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Shabbona, IL 60550
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News Release

Green Soybean Plants

While many soybean fields are drying normally and harvest is getting underway, there are reports and observations of soybean plants that have dry pods and seeds but green leaves and green stems. Many of these fields have too much green tissue to combine but are in danger of shattering as pods and seeds continue to dry.

In some ways this appears to be the "green stem syndrome" that has cropped up in some fields in some years. We think that this occurs when seeds stop taking up sugars and nitrogen before senescence is complete. Stems and petioles continue to photosynthesize but sugars have no place to go, so they accumulate and keep leaf and stem tissues healthy and green. Lower temperatures and more soil moisture recently have likely contributed some to this problem by keeping leaves well supplied with water and slowing sugar movement and leaf drying.

While we think this explains what happens, it's much less certain in many cases why it happens. One near-certain cause is lack of pods--when disease or drought or insect damage (rare in North America) result in low pod numbers, the senescence signal normally sent by seeds and pods isn't sent or isn't received normally, and leaves don't lose their protein. This means that they stay green and stay attached, while continuing to produce more sugars.

We think that lack of pods in drought-stressed fields is one of the factors leading to this problem in 2012. But there are two unusual features this year. One is that pods seem to be maturing and drying normally; in many cases we have seen before, pods tend to stay green or to dry slowly when pod numbers are low.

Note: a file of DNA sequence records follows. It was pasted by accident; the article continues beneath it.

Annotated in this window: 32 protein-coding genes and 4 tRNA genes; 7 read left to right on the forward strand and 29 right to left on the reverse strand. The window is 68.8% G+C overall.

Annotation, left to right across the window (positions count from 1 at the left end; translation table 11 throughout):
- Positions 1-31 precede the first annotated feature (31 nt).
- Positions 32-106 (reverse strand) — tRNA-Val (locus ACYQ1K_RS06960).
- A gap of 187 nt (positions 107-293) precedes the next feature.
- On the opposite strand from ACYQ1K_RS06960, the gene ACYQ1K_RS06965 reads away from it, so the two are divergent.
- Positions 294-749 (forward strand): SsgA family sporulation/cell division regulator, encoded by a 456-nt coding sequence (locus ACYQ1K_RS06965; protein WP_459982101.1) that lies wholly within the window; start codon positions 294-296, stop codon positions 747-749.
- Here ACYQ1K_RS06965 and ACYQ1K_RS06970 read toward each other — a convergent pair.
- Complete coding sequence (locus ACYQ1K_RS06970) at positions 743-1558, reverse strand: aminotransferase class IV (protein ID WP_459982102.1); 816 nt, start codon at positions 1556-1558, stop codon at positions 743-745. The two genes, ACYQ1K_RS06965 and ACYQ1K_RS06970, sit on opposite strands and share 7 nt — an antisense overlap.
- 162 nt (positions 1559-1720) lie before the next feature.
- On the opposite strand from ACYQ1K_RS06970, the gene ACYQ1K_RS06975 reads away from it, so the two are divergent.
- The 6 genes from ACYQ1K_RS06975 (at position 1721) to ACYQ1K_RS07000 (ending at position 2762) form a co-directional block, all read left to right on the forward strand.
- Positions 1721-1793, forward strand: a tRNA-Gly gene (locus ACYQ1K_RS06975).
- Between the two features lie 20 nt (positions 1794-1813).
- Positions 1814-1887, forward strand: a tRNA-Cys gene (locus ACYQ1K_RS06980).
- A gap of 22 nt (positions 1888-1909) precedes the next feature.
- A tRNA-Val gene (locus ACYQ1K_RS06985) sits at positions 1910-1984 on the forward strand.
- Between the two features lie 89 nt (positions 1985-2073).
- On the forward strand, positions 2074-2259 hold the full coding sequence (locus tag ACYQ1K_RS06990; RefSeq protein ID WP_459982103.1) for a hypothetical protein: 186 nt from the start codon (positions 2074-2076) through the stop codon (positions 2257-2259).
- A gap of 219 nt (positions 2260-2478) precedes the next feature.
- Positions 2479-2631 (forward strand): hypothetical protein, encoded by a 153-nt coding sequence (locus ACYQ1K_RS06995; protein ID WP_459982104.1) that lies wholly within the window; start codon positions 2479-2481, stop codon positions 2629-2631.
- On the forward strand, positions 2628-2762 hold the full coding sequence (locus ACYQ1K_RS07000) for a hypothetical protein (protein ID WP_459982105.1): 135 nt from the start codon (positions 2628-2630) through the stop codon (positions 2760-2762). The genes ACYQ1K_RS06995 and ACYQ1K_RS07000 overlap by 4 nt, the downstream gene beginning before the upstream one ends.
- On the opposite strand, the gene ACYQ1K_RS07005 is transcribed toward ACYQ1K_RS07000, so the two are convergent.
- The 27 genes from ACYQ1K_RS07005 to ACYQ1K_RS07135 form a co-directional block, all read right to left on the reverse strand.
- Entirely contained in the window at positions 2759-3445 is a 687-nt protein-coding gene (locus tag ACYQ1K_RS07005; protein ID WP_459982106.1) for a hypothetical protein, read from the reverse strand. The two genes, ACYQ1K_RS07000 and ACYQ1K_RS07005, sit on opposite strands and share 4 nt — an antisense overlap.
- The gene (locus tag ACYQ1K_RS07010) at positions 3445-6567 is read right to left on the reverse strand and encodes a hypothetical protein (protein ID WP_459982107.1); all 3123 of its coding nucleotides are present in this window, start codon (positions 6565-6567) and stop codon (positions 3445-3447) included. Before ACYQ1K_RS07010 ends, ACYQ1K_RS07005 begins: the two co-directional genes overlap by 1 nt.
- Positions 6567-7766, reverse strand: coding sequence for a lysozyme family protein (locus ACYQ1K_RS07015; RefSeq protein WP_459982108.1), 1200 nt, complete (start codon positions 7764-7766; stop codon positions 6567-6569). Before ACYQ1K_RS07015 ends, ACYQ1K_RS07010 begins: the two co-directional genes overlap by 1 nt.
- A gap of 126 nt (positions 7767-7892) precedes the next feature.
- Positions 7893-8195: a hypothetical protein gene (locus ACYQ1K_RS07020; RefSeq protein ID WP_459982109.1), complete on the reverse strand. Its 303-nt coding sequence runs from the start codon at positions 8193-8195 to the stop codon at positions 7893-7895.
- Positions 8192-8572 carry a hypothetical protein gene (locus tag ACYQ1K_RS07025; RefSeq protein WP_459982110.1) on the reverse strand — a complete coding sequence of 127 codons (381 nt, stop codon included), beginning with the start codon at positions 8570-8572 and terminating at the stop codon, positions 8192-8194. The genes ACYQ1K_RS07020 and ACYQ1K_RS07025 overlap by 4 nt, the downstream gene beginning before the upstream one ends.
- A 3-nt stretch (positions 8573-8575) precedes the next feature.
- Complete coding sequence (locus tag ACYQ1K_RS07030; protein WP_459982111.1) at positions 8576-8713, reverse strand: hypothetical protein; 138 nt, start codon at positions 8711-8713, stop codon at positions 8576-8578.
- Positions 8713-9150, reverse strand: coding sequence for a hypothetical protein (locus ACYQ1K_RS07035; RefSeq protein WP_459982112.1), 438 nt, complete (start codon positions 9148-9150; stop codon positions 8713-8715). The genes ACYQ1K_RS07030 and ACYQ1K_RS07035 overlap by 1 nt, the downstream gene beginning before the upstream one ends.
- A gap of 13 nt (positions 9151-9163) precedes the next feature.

We are also seeing this year that some fields have only the lower leaves staying green and attached to the stem, while upper leaves senesce normally. We think that the soybean senescence signal is usually all-or-none; that is, when enough seeds are reaching maturity, all leaves on the plant senesce and fall. It's possible that so many lower pods failed to develop that sugars from the lower leaves had no place to go, and that without a "sink" for sugar and nitrogen, these leaves could not senesce normally, while the upper leaves could and did senesce.

Regardless of the cause, green leaves on plants with dry pods will probably stay green, quite possibly until frost. Even frost may not damage leaves effectively when they have a lot of sugar, since sugar acts as an antifreeze. Gramoxone is labeled for use as a soybean defoliant, but there is a 15-day wait until harvest, and it's not clear how cost-effective it would be, especially if it has to be applied by air.

Some fields have a "mottled" appearance, with green and yellow and leafless plants all present. It may be possible as more green plants start to lose color to combine these, taking care not to have green tissue interfere with threshing or cleaning. But in many cases we'll simply have to wait until plants dry and hope that seeds don't shatter before they can be combined.

Green leaves trap some moisture from dew, and pods on plants with green leaves aren't as exposed to drying conditions as are those on plants without leaves, so pods may stay intact better than they otherwise would. On the other hand, reports of shattering this year suggest that pods may have been weakened due to drought conditions. So our hope may not be realized.

There are some indications that the problem of dry pods on green plants may be related to variety, but this is not very clear. Later-maturing varieties are more likely to experience this problem, in part because severe stress can (and in some cases did) desiccate early-maturing varieties before the normal senescence sequence kicked in. Varieties with little foliar disease, either because of genetic resistance or as a result of fungicide application, may be more prone to stay green.

Though the green-stem issue has been studied to some extent, there has been little progress in finding preventive measures or a cure. Unfortunately, conditions like we have had in 2012 will usually result in more of this, adding one more problem to what will be low yields in some of the affected fields.

Source: Emerson Nafziger, Extension Specialist, Crop Production, ednaf@illinois.edu

Local Contact: Russel Higgins, Commercial Agriculture Educator, Crop Sciences (Northern Illinois Agronomy Research Center, Shabbona IL), rahiggin@illinois.edu